In an economic sense, each layer's interface provides value by removing specificity costs between the implementation of the layer and its users. The Great Game is fought out over the definition and control of these interfaces between layers, which you may also hear called APIs (application programming interfaces), protocols, or standard data formats. A computing and communications platform consists of a number of such APIs, dedicated to various functions in the system.

How To Make Platform War

There's no manual of strategy and tactics for this kind of war. The following set of strategies is my extrapolation from moves I've seen repeatedly over twenty years in the industry. There is no canonicity to my names -- they're just meant to evoke the right image when I use them again. Along with the definition, I'll mention why the move is (maybe) good for its practitioner and (maybe) good for the market or society at large.


This is pure competition for market share between solutions with similar "top layers," providing more or less the same value: Word versus Word Perfect; Oracle versus SQL Server versus DB2; LAN Manager versus Netware. Here's where marketing and financial power count. Brand power, advertising, distribution leverage, margin slashing, and bundling are weapons of choice. This is also the purest case of increasing returns for both vendor and market, as I discussed last time. It's therefore hard to come from behind with this strategy, unless your competitor screws up. (Which does happen: heard much about dBase lately?) But if you're behind, you're more likely to attempt one of the following moves to avoid the head-to-head conflict.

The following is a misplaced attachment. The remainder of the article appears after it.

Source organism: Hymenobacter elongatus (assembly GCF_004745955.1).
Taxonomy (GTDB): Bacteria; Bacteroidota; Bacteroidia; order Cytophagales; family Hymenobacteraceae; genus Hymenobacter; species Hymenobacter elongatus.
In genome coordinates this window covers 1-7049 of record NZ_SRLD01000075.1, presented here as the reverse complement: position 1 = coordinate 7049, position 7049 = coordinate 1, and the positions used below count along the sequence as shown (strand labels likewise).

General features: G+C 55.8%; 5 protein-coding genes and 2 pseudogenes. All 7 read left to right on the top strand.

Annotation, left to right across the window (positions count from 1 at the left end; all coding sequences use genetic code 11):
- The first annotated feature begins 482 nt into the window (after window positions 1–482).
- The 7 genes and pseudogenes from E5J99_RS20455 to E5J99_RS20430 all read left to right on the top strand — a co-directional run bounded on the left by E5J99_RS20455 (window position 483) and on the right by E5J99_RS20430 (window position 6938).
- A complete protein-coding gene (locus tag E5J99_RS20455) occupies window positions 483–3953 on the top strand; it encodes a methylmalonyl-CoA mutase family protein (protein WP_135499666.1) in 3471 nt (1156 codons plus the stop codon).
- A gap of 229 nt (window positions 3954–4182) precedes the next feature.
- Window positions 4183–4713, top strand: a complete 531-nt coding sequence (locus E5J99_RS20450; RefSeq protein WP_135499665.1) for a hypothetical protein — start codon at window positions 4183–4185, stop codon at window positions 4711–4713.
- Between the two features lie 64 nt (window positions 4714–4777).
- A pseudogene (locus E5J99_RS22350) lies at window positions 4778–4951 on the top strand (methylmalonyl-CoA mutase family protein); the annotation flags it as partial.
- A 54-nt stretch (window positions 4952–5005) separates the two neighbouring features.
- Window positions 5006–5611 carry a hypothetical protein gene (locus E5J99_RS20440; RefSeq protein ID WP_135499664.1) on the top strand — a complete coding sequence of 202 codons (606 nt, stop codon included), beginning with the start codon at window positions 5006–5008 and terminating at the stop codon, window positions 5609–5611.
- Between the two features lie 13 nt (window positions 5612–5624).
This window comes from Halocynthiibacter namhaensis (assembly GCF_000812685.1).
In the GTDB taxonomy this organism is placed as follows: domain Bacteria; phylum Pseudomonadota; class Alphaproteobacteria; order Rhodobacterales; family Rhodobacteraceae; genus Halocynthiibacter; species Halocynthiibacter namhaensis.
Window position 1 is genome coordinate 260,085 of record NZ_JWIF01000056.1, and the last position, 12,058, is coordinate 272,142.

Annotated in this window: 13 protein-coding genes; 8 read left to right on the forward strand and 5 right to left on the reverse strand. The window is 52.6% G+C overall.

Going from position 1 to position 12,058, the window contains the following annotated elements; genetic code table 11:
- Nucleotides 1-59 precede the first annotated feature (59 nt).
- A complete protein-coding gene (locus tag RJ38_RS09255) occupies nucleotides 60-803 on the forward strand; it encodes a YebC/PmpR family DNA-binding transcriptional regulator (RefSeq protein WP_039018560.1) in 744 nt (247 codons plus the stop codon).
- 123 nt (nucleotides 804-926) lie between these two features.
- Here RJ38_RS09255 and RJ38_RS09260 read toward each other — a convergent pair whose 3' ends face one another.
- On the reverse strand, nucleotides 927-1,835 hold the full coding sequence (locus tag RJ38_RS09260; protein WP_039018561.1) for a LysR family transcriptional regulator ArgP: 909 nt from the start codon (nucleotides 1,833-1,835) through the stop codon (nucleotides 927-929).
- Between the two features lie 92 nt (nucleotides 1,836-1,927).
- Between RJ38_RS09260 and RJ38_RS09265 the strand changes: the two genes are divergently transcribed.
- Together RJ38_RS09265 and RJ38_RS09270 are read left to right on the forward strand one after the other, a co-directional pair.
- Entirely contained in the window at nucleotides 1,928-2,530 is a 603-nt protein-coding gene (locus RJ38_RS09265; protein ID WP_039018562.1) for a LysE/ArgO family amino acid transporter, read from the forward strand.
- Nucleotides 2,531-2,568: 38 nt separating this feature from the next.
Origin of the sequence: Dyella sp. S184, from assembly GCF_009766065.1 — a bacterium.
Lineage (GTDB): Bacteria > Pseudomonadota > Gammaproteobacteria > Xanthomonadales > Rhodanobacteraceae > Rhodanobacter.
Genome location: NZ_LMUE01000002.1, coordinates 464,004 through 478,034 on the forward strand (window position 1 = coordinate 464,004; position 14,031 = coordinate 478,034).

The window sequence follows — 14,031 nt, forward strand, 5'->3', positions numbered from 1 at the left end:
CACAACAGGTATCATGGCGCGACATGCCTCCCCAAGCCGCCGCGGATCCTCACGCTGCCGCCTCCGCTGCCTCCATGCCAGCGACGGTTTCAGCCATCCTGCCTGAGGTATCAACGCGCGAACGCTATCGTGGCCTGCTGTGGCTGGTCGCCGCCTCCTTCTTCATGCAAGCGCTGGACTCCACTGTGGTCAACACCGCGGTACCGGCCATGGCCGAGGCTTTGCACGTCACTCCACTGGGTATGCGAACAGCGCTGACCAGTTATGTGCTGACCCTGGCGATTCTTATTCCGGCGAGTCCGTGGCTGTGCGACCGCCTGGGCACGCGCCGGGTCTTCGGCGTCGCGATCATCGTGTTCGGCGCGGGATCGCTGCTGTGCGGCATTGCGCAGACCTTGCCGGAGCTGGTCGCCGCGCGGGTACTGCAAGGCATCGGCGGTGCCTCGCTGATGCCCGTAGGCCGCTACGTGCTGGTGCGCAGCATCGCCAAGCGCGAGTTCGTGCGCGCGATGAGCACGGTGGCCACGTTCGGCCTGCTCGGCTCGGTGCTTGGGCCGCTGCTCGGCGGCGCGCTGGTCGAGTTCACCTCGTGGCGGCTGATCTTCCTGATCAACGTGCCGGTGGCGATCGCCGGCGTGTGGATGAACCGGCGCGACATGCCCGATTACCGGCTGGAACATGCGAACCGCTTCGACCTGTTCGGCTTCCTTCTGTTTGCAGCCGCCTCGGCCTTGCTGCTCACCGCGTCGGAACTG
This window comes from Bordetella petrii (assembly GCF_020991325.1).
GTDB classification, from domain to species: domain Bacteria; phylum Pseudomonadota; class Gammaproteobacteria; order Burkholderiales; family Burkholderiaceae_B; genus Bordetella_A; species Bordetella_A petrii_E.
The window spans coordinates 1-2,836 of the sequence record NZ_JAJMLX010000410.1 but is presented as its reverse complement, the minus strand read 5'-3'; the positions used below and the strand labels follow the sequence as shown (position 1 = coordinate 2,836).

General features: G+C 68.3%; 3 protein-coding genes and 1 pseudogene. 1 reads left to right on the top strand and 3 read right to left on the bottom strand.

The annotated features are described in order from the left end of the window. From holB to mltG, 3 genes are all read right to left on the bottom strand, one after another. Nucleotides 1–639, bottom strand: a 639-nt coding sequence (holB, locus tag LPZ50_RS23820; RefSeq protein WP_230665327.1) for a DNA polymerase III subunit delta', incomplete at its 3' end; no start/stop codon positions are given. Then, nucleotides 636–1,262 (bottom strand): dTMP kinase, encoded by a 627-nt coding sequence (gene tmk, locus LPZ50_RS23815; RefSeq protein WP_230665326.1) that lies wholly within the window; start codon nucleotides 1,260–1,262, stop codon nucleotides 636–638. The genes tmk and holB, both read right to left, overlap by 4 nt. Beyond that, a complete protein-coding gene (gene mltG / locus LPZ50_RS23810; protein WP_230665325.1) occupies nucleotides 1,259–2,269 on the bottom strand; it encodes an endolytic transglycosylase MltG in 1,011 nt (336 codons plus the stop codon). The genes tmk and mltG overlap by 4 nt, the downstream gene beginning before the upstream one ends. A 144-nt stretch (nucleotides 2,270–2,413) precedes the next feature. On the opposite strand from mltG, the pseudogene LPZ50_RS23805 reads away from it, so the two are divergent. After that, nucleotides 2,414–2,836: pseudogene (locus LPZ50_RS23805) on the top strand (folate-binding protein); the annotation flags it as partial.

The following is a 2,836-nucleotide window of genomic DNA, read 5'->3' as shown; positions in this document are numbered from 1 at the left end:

Accretion: Adding a layer

Rather than go head-on, the competitor may opt to add a new architectural layer to the platform, providing new capabilities. The benefits of reduced specificity will extend to this new function within the platform, providing increased value to its users and hopefully securing their continued loyalty. The hope is also that the competing platform(s) will begin to lose market share to the newly improved competitor, and that their purveyors will then be forced to add the new architectural feature at a time and cost disadvantage. An example of accretion was Apple's addition of easy-to-use desktop publishing features to the Macintosh in the mid-eighties.

Accretion works best when the newly added function is one that is already frequently used, but not yet standardized, among the users of the platform. Since the need has already been filled to some degree by developers extending the platform, they are often the victims of the accretion strategy, while the end users typically get more functionality for the same or less.